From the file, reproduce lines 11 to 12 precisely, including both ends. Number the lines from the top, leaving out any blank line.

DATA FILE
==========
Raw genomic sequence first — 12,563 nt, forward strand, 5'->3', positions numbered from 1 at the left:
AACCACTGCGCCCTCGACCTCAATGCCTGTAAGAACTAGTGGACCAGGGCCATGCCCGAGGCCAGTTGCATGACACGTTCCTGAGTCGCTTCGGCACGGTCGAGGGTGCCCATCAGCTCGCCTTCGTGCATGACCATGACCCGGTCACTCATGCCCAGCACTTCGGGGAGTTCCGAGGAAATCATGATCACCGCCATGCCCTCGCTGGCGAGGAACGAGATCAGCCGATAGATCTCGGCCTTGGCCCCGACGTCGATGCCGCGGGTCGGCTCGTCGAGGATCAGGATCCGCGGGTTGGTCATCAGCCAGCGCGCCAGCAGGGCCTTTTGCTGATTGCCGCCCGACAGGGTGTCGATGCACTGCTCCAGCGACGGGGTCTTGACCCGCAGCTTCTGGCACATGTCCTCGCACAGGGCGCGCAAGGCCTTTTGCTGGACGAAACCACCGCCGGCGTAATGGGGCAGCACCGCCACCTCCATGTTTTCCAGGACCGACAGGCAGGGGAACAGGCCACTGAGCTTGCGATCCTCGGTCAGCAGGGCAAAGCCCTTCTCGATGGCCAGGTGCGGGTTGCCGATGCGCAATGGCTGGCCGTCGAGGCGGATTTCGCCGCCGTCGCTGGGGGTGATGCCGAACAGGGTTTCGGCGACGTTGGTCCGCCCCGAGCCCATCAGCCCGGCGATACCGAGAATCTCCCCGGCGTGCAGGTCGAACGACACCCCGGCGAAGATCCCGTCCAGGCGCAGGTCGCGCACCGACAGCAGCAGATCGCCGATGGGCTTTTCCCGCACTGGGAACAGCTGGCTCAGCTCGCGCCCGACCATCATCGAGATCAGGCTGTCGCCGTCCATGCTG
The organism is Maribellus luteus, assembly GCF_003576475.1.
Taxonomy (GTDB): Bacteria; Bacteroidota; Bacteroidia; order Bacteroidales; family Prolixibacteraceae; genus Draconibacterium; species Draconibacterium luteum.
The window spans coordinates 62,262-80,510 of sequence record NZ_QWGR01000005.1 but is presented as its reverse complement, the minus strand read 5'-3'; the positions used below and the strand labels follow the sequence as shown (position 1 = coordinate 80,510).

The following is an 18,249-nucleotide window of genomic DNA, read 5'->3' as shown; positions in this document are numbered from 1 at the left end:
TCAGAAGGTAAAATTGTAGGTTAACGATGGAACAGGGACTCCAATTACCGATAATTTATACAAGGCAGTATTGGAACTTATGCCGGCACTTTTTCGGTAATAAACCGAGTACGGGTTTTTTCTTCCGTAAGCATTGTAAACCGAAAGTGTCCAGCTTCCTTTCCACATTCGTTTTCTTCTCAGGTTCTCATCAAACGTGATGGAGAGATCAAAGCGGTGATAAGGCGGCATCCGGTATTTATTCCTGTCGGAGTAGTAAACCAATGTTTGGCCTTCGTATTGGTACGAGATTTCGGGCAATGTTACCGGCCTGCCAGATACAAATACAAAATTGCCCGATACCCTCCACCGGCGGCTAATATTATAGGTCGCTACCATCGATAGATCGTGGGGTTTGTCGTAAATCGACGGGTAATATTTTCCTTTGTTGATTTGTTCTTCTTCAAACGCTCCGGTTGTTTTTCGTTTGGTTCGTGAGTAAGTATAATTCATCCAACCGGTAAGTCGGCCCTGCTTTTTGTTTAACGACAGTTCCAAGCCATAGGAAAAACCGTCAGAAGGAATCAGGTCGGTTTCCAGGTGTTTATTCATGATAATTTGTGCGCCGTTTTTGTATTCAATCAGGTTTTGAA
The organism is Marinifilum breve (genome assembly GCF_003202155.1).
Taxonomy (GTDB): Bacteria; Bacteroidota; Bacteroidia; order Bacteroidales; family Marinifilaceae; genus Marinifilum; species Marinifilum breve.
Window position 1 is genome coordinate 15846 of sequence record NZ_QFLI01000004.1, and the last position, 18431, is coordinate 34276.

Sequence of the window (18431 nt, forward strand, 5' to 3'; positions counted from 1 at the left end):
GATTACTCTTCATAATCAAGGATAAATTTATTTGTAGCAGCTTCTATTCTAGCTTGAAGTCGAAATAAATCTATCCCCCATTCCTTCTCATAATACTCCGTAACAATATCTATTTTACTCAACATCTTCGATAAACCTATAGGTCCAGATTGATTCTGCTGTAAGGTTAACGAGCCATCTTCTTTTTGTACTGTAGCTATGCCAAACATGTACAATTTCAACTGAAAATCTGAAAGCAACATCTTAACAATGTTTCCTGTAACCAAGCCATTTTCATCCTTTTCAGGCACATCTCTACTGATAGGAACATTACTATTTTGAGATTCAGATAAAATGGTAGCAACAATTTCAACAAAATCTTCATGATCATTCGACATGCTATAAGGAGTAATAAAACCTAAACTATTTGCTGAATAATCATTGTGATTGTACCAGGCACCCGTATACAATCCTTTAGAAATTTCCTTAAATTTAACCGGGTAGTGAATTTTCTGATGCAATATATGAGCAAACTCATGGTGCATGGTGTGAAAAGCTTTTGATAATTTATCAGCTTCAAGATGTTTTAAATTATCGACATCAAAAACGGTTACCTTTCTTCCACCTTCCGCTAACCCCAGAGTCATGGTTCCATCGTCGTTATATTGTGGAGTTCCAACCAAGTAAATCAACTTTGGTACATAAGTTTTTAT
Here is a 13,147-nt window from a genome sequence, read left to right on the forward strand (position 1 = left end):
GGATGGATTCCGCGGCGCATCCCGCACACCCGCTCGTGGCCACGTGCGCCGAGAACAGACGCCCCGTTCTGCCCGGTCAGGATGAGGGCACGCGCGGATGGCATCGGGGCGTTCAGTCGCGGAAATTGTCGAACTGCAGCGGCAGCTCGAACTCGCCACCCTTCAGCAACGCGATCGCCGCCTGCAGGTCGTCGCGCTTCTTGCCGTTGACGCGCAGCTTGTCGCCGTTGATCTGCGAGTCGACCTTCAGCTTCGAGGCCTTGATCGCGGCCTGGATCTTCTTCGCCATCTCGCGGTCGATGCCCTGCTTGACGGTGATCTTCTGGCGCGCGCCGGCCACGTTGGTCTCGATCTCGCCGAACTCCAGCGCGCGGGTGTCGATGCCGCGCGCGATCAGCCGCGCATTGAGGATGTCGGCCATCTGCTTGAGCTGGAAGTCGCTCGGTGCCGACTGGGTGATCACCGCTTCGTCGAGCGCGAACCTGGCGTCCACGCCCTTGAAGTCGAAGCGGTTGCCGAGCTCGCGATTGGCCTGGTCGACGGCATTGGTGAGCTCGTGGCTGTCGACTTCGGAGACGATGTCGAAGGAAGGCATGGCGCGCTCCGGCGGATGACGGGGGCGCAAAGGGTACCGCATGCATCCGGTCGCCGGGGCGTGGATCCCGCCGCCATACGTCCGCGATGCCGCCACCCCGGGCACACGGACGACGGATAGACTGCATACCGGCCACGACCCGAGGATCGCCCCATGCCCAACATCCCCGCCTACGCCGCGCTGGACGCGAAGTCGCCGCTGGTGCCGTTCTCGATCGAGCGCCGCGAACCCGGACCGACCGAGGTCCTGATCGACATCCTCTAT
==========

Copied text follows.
Sequence of the window (18431 nt, forward strand, 5' to 3'; positions counted from 1 at the left end):
GATTACTCTTCATAATCAAGGATAAATTTATTTGTAGCAGCTTCTATTCTAGCTTGAAGTCGAAATAAATCTATCCCCCATTCCTTCTCATAATACTCCGTAACAATATCTATTTTACTCAACATCTTCGATAAACCTATAGGTCCAGATTGATTCTGCTGTAAGGTTAACGAGCCATCTTCTTTTTGTACTGTAGCTATGCCAAACATGTACAATTTCAACTGAAAATCTGAAAGCAACATCTTAACAATGTTTCCTGTAACCAAGCCATTTTCATCCTTTTCAGGCACATCTCTACTGATAGGAACATTACTATTTTGAGATTCAGATAAAATGGTAGCAACAATTTCAACAAAATCTTCATGATCATTCGACATGCTATAAGGAGTAATAAAACCTAAACTATTTGCTGAATAATCATTGTGATTGTACCAGGCACCCGTATACAATCCTTTAGAAATTTCCTTAAATTTAACCGGGTAGTGAATTTTCTGATGCAATATATGAGCAAACTCATGGTGCATGGTGTGAAAAGCTTTTGATAATTTATCAGCTTCAAGATGTTTTAAATTATCGACATCAAAAACGGTTACCTTTCTTCCACCTTCCGCTAACCCCAGAGTCATGGTTCCATCGTCGTTATATTGTGGAGTTCCAACCAAGTAAATCAACTTTGGTACATAAGTTTTTAT